Last week, the U.S. Supreme Court dismissed Nebraska and Oklahoma’s lawsuit challenging Colorado’s marijuana regulation laws.
The decision is available here.
The attorneys general for Nebraska and Oklahoma filed the lawsuit directly with the Supreme Court in December 2014, arguing that the state’s decision to regulate the cultivation and distribution of marijuana was “placing stress on their criminal justice systems.” The Colorado and U.S. governments both filed briefs urging the court to dismiss the suit. Oklahoma Republicans also urged their attorney general to drop the suit.
Associated Press reports:
For now, the many states considering pot laws this year won’t have immediate guidance from the nation’s high court about whether they’re free to flout federal drug law by regulating the drug.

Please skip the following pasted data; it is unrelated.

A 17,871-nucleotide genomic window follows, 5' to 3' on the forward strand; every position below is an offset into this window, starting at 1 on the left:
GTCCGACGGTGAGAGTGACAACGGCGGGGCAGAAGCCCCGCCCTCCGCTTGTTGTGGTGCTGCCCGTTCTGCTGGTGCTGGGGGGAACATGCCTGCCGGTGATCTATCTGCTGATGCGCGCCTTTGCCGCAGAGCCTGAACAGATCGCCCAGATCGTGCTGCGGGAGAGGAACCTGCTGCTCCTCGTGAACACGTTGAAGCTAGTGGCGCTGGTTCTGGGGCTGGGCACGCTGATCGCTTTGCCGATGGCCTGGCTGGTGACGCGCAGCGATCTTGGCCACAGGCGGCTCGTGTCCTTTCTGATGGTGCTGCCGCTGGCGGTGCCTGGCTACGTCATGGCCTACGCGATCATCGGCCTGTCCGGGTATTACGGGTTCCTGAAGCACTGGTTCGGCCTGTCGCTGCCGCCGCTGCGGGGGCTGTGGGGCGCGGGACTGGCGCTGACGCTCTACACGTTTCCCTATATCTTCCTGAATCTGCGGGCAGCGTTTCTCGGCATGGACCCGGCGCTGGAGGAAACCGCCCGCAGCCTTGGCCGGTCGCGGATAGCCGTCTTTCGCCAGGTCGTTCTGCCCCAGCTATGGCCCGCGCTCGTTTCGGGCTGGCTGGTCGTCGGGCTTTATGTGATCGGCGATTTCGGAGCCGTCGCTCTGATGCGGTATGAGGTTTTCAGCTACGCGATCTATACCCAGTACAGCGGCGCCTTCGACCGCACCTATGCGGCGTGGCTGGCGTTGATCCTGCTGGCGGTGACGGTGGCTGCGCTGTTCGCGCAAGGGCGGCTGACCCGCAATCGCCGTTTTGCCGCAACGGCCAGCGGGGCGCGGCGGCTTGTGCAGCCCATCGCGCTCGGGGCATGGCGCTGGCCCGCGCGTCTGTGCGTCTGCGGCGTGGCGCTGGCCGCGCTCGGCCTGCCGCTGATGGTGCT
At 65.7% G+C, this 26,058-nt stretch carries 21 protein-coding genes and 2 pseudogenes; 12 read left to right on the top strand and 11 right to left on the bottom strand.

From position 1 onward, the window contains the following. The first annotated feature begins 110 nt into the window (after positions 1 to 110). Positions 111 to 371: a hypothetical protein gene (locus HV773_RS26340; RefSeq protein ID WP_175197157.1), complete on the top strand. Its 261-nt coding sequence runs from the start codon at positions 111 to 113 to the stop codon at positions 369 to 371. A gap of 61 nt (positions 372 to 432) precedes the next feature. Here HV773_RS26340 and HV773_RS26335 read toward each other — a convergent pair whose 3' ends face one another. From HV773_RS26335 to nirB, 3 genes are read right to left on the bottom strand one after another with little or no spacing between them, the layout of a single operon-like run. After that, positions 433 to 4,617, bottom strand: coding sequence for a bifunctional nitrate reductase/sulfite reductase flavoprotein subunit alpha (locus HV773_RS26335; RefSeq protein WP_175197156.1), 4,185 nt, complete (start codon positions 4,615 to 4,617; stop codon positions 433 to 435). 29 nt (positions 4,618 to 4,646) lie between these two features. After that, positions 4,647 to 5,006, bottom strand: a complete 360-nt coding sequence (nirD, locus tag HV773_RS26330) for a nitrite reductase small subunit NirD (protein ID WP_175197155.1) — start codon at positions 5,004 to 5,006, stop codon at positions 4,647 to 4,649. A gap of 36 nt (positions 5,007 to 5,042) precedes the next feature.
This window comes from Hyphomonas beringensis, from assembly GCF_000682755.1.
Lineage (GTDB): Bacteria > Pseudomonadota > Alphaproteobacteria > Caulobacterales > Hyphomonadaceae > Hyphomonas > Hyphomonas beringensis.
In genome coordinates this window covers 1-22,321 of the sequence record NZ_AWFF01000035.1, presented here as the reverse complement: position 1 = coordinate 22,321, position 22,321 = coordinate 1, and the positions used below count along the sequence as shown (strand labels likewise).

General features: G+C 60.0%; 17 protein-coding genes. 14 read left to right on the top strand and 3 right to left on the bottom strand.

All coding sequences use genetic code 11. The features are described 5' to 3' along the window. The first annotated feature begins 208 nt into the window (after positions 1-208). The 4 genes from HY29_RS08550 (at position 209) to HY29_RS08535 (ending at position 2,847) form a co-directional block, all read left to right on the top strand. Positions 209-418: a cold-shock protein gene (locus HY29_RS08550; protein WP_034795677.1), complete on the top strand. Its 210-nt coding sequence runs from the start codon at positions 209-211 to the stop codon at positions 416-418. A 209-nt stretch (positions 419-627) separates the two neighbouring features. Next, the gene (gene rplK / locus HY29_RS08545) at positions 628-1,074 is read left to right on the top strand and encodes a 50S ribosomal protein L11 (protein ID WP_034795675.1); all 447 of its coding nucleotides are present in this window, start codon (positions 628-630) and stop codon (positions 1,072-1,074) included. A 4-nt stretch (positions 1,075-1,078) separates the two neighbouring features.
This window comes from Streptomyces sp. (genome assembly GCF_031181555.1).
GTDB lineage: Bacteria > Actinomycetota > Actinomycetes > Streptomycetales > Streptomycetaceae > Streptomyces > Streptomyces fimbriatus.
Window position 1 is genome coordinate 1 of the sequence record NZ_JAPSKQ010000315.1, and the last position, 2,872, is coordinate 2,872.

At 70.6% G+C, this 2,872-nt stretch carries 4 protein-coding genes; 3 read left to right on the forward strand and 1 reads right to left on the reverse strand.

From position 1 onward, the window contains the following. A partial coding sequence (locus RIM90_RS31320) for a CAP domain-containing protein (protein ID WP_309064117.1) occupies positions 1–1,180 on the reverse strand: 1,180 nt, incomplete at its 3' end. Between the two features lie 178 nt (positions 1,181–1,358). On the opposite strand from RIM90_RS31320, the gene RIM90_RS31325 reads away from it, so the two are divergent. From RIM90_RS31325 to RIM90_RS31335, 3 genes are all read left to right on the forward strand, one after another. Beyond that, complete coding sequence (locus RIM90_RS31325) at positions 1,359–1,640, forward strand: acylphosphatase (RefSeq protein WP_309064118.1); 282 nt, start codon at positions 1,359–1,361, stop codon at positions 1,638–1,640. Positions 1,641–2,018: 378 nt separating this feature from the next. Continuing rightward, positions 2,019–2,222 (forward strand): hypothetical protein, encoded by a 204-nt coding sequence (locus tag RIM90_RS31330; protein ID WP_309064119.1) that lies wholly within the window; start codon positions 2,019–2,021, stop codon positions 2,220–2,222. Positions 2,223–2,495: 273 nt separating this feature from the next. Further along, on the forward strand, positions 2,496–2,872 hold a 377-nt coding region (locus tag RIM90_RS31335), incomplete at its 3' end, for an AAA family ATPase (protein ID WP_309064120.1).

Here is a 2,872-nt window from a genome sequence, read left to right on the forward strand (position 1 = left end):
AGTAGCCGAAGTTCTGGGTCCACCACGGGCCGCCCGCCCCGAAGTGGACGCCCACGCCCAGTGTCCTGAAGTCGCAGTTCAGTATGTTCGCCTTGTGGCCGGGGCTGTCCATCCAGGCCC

Instead, the 26 states and Washington, D.C., that allow marijuana for medical or recreational purposes don’t have any immediate roadblocks on their marijuana laws.
Marijuana legalization advocates immediately seized on the Supreme Court’s announcement as a signal that states are free to legalize marijuana if they wish.
“States have every right to regulate the cultivation and sale of marijuana, just as Nebraska and Oklahoma have the right to maintain their failed prohibition policies,” said Mason Tvert, spokesman for the Marijuana Policy Project.
“Colorado has done more to control marijuana than just about any other state in the nation. It will continue to set an example for other states that are considering similar laws in legislatures and at the ballot box.”